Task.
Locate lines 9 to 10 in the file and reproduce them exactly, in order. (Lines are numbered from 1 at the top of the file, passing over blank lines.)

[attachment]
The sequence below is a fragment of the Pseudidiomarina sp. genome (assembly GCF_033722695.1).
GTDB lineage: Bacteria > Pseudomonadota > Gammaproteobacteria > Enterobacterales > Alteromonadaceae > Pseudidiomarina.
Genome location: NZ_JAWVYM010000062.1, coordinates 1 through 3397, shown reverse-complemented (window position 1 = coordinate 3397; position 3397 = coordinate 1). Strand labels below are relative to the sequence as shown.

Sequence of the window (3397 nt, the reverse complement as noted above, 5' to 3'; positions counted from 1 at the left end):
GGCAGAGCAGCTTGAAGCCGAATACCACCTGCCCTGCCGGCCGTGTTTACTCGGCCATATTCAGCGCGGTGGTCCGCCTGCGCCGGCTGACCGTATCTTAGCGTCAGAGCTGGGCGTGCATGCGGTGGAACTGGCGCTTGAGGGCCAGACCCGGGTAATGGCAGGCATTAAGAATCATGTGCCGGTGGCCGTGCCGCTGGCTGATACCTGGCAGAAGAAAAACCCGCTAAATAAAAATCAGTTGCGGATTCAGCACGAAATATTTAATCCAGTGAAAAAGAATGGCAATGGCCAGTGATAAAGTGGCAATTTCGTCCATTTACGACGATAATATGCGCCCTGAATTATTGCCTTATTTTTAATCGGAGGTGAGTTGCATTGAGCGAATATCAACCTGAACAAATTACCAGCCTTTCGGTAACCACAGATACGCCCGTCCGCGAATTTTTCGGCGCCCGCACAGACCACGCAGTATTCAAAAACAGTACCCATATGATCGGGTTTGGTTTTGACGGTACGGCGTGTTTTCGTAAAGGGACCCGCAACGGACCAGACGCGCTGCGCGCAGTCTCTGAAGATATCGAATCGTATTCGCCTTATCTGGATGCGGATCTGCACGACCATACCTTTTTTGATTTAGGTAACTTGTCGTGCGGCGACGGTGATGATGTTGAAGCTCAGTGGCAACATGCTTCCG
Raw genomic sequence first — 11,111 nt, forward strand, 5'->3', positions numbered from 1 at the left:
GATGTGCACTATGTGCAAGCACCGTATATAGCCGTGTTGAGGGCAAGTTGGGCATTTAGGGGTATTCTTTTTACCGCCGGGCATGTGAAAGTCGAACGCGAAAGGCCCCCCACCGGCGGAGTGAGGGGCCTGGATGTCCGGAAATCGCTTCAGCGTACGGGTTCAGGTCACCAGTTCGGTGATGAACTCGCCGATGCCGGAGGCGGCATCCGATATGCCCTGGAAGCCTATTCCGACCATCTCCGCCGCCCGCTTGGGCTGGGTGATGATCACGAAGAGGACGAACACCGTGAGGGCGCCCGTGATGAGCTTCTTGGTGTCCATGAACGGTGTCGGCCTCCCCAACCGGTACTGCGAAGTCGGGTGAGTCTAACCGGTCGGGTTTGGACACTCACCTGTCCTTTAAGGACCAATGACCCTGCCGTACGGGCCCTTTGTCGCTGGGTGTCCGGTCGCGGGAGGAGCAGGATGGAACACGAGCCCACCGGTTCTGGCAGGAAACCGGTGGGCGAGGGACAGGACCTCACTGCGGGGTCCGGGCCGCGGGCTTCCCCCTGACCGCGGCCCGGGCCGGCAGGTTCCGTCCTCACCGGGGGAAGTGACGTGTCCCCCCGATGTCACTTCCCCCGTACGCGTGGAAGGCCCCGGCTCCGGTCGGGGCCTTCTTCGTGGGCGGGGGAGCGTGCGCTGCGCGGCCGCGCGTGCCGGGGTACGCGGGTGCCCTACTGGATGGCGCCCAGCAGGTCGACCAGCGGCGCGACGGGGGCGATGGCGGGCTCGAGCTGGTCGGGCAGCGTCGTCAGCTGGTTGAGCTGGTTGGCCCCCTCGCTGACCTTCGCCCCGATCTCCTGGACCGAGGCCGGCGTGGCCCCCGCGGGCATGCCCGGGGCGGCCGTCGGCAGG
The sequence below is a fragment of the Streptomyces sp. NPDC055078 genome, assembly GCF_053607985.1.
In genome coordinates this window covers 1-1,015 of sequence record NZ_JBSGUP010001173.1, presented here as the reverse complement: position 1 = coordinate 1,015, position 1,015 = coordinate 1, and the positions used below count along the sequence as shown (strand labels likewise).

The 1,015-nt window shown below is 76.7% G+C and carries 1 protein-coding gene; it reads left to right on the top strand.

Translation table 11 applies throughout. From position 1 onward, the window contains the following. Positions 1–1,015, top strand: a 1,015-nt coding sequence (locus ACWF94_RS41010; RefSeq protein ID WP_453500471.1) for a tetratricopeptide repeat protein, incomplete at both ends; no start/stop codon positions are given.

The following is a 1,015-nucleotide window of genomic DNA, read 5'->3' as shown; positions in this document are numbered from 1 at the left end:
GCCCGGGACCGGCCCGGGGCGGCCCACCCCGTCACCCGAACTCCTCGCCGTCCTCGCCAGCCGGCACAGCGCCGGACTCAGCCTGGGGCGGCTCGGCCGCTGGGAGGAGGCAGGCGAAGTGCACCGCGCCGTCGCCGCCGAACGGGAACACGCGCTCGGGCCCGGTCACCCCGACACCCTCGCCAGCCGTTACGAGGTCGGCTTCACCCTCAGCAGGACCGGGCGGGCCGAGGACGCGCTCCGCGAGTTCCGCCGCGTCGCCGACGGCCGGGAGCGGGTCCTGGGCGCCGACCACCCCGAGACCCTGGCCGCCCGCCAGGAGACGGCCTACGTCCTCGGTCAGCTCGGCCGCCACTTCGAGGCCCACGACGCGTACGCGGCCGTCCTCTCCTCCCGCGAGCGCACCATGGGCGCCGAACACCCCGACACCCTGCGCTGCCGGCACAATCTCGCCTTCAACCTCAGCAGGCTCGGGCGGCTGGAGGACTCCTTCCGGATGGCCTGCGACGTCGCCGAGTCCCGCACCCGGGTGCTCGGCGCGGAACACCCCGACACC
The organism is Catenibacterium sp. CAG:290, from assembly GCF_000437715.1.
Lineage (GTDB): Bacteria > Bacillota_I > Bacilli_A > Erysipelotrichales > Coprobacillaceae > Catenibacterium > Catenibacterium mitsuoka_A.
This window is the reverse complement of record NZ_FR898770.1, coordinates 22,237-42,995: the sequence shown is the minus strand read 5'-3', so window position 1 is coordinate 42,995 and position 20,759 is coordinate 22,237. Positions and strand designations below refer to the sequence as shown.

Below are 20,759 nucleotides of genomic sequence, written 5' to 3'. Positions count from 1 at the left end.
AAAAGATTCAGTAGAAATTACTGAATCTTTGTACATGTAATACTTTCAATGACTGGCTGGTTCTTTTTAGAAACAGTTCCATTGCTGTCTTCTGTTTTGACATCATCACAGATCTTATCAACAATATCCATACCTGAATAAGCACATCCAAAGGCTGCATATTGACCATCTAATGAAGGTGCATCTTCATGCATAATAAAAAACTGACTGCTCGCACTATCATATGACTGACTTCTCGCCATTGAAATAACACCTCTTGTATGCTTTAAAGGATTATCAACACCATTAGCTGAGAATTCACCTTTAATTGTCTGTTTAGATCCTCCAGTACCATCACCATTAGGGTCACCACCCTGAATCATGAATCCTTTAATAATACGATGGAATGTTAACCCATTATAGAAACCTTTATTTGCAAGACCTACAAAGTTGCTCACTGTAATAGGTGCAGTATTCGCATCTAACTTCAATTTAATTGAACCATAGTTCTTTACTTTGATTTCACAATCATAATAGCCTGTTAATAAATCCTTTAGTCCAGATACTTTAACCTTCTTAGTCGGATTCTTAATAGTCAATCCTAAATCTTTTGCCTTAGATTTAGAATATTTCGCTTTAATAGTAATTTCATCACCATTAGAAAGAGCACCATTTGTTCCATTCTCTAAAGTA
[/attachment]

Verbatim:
In genome coordinates this window covers 1-1,015 of sequence record NZ_JBSGUP010001173.1, presented here as the reverse complement: position 1 = coordinate 1,015, position 1,015 = coordinate 1, and the positions used below count along the sequence as shown (strand labels likewise).

The 1,015-nt window shown below is 76.7% G+C and carries 1 protein-coding gene; it reads left to right on the top strand.